What can you tell us about Project Azorian without running afoul of any alphabet agencies?

The CIA spent a moon landing’s worth of money--several hundred million dollars’ worth--to build the Hughes Glomar Explorer and raise the Soviet sub K-129 from three miles down in the Pacific to see what it could learn about Russian nuclear missiles and codes. One claw on the grabber broke, though, so they only raised part of the sub--and not the most important part, either. A hell of a lot of money mostly down the drain.


Okay, you’ve tried not to be topical in your fictional worlds, but really: Cold War tensions and the looming threat of MAD, an unhinged President that threatens to unravel the Republic, and a rapid advancement of our understanding of our place among the stars … are we talking about your book or current events? Was there an obvious parallel here that you wished to explore?

You can’t not notice the parallels. I referred to them, sure, but I also tried not to beat people over the head with them. To quote Theodore Sturgeon, “Thou shalt not sell thy birthright for a pot of message.” Readers are smart. You don’t have to send up a bunch of flares to show them where you’re going.


Three Miles Down reads as a mash-up of Clancy meets SF. But most of all, it reads like a thrill ride down memory lane. Was there anything autobiographical to Jerry’s grad school experiences?

Does the Pope poop in the woods? Does a bear wear a funny hat?


Three Miles Down is heavily steeped in the popular culture of its time and only hints at war. Do you see a shift within a-h away from stories of warfare and toward social and cultural topics? If so, why?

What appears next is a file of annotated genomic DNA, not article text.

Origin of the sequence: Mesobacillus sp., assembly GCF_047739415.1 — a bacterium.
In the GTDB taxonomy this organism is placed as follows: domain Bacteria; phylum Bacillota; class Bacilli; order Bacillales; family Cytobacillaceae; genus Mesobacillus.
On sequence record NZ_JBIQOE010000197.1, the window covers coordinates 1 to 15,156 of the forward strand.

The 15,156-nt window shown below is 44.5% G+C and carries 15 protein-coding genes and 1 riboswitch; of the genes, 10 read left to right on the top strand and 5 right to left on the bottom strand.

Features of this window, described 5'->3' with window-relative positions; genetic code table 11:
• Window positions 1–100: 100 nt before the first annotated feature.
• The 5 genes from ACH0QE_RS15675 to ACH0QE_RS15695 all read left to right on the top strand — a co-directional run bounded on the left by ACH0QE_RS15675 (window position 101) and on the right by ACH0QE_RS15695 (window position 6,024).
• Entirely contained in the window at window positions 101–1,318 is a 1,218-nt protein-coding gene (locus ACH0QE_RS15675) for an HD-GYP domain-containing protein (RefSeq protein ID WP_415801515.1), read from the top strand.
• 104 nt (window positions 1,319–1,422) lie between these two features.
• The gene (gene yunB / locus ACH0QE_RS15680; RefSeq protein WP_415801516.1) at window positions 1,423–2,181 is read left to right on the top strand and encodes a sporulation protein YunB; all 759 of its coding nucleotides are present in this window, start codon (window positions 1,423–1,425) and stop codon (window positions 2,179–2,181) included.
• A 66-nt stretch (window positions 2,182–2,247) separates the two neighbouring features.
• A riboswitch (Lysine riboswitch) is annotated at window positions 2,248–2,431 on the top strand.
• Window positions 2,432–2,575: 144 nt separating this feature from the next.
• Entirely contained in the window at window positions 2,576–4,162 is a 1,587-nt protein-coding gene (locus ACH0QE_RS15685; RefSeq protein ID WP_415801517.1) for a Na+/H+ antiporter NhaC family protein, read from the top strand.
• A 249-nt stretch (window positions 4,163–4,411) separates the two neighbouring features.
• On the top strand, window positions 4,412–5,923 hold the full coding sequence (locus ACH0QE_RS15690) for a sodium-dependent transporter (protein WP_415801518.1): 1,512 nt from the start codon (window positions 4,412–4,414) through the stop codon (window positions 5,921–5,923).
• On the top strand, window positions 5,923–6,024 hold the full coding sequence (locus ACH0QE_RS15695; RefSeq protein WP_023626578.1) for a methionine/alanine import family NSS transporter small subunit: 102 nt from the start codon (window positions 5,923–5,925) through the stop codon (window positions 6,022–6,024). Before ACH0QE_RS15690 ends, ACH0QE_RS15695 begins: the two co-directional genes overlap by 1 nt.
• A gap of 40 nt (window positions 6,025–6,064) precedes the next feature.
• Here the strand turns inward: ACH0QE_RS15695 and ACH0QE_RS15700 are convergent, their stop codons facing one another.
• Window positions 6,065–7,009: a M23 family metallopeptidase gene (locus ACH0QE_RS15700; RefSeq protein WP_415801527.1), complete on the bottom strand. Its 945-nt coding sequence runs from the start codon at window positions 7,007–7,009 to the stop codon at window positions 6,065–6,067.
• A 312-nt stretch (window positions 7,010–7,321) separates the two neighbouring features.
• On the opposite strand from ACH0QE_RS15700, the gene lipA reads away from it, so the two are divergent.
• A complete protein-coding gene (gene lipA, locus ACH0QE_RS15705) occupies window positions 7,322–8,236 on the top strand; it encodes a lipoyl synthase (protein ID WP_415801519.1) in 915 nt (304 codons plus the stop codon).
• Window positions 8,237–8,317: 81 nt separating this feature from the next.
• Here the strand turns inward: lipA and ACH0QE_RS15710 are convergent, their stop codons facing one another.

I’m steeped in the pop culture of the 1970s. I’m a year younger than my protagonist. War is always interesting because, like love, it shows character under stress. Wars are also easy changepoints for history. There are other ways to change things, though--aliens at the bottom of the ocean, for instance.


You certainly don’t shy away from puns. In fact, they appear quite deliberate as if you meant to write them and then somehow slipped them past your editor. If there is indeed an afterlife, what do you believe your pun-ishment will be?

My editor for this book was Patrick Nielsen Hayden. He has been known to pun himself. Oh, just a little. I don’t think there’s an afterlife, exactly. I think there’s reincarnation. I aim to come back as a boutonnièrre.


This isn’t your first alternate history story that deals with aliens. Why are aliens a recurring motif in your work?

Aliens are a recurring theme in most sf writers’ work. They let you play with the Other, and with the Other’s effects on people, which is what I was especially interested in here.



Have Spacesuit Will Travel plays an important part in the plot. But why this story of all the classics?

It’s one of Heinlein’s two best juveniles, imo--Citizen of the Galaxy is the other. It’s endlessly rereadable. And it involves humans unexpectedly meeting aliens. How could I resist? I didn’t even try.


Why, of all the SF writers in the 70s, did you pluck Pournelle for duty on the Glomar Explorer? Are there any other notables or Easter Eggs that we might have missed?

I knew Jerry for 40 years. Our politics didn’t mesh, but we always got on pretty well. He lived in Los Angeles. He was a conservative and an aereospace guy, the kind of sf writer the CIA might smile on. He seemed a reasonable choice